God After Auschwitz, by Zachary Braiterman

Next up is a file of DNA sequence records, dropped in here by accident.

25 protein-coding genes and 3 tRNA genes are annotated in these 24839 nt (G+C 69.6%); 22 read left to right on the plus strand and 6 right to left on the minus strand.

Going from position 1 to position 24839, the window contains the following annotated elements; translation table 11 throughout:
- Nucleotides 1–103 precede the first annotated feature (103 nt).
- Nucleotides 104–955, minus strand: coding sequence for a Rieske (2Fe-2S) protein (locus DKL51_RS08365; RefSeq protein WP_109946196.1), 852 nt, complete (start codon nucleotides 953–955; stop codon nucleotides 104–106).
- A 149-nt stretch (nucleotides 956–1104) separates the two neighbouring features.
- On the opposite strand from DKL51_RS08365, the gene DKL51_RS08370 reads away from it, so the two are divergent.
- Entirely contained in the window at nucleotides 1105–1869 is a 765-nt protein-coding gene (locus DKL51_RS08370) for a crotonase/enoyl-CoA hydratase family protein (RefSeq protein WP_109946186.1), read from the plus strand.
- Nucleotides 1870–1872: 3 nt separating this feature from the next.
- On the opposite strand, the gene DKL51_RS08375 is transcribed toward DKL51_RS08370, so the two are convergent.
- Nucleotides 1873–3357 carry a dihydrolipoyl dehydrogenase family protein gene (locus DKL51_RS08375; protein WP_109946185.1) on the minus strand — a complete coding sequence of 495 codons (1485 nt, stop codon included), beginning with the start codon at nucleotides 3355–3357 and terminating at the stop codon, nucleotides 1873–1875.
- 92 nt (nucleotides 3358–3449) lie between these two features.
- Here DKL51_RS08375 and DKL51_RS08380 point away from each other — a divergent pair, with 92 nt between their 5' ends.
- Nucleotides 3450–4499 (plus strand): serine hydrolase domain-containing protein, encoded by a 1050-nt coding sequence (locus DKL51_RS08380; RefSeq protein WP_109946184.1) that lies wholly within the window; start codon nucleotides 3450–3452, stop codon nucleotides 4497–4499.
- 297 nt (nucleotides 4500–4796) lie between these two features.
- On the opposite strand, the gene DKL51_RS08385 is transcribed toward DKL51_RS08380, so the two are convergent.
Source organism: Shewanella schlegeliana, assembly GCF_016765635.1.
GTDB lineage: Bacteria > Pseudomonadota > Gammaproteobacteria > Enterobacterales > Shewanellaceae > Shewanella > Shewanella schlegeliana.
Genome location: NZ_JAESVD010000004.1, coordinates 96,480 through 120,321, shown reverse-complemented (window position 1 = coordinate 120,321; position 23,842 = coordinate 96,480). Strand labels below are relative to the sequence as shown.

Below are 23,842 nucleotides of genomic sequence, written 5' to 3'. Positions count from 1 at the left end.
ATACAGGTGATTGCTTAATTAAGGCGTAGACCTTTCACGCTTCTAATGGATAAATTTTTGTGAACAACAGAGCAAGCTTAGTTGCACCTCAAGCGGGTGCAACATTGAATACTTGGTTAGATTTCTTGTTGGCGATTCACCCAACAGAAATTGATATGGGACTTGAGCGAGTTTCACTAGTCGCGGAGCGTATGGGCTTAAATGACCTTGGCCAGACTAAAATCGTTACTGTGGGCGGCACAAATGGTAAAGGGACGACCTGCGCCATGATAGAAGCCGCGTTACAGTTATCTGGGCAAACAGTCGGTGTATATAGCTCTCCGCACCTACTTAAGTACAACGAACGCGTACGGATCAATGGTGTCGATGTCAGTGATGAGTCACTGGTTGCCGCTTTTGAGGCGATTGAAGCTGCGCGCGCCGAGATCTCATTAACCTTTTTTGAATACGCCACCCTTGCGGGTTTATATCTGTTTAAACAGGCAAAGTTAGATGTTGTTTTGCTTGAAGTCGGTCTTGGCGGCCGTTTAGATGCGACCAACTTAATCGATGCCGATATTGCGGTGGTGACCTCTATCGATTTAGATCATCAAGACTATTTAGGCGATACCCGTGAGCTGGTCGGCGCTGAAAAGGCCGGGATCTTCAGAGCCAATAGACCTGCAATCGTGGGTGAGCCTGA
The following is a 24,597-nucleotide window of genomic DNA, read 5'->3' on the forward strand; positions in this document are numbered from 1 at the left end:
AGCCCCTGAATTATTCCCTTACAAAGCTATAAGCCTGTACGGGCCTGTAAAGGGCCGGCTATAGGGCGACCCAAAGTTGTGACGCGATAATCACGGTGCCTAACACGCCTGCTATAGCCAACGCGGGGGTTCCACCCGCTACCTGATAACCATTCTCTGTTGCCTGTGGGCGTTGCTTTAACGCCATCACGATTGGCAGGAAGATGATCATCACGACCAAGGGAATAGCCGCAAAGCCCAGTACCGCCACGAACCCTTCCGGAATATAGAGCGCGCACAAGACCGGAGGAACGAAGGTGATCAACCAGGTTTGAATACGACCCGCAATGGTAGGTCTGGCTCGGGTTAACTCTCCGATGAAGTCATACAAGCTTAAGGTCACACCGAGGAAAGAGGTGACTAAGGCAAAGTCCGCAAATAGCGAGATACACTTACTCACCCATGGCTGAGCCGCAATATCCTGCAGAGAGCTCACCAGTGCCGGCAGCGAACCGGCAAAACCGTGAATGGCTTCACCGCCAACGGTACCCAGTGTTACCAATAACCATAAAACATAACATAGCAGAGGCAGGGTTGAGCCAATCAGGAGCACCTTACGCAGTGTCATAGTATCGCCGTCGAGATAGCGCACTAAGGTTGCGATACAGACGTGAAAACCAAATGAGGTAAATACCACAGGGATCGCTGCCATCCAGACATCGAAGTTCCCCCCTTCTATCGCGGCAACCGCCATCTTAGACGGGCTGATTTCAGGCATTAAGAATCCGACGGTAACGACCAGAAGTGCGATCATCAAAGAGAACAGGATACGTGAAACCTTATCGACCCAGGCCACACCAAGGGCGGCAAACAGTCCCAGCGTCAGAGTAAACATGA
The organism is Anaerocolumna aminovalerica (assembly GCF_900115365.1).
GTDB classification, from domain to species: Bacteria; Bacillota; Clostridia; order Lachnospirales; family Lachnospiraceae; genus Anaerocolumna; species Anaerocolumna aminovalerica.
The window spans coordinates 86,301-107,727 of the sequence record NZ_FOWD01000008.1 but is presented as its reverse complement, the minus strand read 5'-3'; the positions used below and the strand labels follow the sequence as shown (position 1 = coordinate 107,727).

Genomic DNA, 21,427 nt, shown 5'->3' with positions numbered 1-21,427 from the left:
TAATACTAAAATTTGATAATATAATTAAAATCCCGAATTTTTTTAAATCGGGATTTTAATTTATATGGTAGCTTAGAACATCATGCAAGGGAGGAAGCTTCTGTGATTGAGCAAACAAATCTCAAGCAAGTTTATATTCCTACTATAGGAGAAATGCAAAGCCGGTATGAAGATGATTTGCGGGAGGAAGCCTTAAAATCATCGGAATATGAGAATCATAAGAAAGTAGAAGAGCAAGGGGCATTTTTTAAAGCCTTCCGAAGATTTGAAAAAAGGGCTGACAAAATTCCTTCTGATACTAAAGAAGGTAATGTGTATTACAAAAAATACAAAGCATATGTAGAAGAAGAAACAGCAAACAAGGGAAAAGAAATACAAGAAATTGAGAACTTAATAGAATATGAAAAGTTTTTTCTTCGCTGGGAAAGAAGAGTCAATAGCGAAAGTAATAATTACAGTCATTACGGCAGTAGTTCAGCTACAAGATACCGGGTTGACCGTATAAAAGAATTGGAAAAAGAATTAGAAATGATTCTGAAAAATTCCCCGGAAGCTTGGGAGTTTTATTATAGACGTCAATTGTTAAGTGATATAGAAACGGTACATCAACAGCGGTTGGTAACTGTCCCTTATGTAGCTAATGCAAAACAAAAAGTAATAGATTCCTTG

Zachary Braiterman challenges a well-subscribed theory about the delay in the expression of post-Holocaust thought and the onset of dialogue. Often understood as a kind of post-traumatic stress response, the near quarter-century of silence is due more to "discursive factors" than the "psychologism" of shock, Braiterman proposes. In other words, rather than speculate on the emotional state of the community and its thinkers, we should realize that until the 1960s and '70s, there was no broader framework of ideas to which those thinkers (who were not necessarily themselves survivors) might have referred. Once images of the war began to emerge through memoir, film, poetry, art and literature, only then did the conversation have graphic and common points of departure.

 

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